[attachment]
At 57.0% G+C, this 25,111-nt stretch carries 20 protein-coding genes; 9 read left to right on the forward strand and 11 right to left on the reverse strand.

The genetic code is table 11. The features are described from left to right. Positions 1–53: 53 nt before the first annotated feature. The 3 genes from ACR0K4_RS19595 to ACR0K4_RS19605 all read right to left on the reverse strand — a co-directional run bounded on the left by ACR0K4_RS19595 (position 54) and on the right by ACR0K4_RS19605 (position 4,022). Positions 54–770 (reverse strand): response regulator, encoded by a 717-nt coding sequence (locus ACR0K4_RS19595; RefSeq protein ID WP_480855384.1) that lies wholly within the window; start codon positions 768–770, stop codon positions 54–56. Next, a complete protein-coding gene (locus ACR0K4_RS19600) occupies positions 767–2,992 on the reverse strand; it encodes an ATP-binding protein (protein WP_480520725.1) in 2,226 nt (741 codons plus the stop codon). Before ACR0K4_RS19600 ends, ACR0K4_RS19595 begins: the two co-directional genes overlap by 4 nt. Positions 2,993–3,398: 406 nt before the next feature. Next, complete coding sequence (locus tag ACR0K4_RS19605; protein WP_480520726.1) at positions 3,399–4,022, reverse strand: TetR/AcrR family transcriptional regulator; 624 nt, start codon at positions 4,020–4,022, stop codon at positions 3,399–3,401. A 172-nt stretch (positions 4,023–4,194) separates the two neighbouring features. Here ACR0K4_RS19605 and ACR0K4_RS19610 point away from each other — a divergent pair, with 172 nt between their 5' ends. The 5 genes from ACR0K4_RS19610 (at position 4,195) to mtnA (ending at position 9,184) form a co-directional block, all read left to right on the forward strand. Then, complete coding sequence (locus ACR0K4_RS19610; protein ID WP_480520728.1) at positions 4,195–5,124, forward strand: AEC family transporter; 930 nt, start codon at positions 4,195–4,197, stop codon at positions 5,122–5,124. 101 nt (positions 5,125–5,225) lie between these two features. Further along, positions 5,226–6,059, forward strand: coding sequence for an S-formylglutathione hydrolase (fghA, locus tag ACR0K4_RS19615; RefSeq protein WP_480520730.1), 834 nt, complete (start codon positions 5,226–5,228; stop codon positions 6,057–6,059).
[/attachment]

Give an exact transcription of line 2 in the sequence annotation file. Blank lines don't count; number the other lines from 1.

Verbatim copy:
The genetic code is table 11. The features are described from left to right. Positions 1–53: 53 nt before the first annotated feature. The 3 genes from ACR0K4_RS19595 to ACR0K4_RS19605 all read right to left on the reverse strand — a co-directional run bounded on the left by ACR0K4_RS19595 (position 54) and on the right by ACR0K4_RS19605 (position 4,022). Positions 54–770 (reverse strand): response regulator, encoded by a 717-nt coding sequence (locus ACR0K4_RS19595; RefSeq protein ID WP_480855384.1) that lies wholly within the window; start codon positions 768–770, stop codon positions 54–56. Next, a complete protein-coding gene (locus ACR0K4_RS19600) occupies positions 767–2,992 on the reverse strand; it encodes an ATP-binding protein (protein WP_480520725.1) in 2,226 nt (741 codons plus the stop codon). Before ACR0K4_RS19600 ends, ACR0K4_RS19595 begins: the two co-directional genes overlap by 4 nt. Positions 2,993–3,398: 406 nt before the next feature. Next, complete coding sequence (locus tag ACR0K4_RS19605; protein WP_480520726.1) at positions 3,399–4,022, reverse strand: TetR/AcrR family transcriptional regulator; 624 nt, start codon at positions 4,020–4,022, stop codon at positions 3,399–3,401. A 172-nt stretch (positions 4,023–4,194) separates the two neighbouring features. Here ACR0K4_RS19605 and ACR0K4_RS19610 point away from each other — a divergent pair, with 172 nt between their 5' ends. The 5 genes from ACR0K4_RS19610 (at position 4,195) to mtnA (ending at position 9,184) form a co-directional block, all read left to right on the forward strand. Then, complete coding sequence (locus ACR0K4_RS19610; protein ID WP_480520728.1) at positions 4,195–5,124, forward strand: AEC family transporter; 930 nt, start codon at positions 4,195–4,197, stop codon at positions 5,122–5,124. 101 nt (positions 5,125–5,225) lie between these two features. Further along, positions 5,226–6,059, forward strand: coding sequence for an S-formylglutathione hydrolase (fghA, locus tag ACR0K4_RS19615; RefSeq protein WP_480520730.1), 834 nt, complete (start codon positions 5,226–5,228; stop codon positions 6,057–6,059).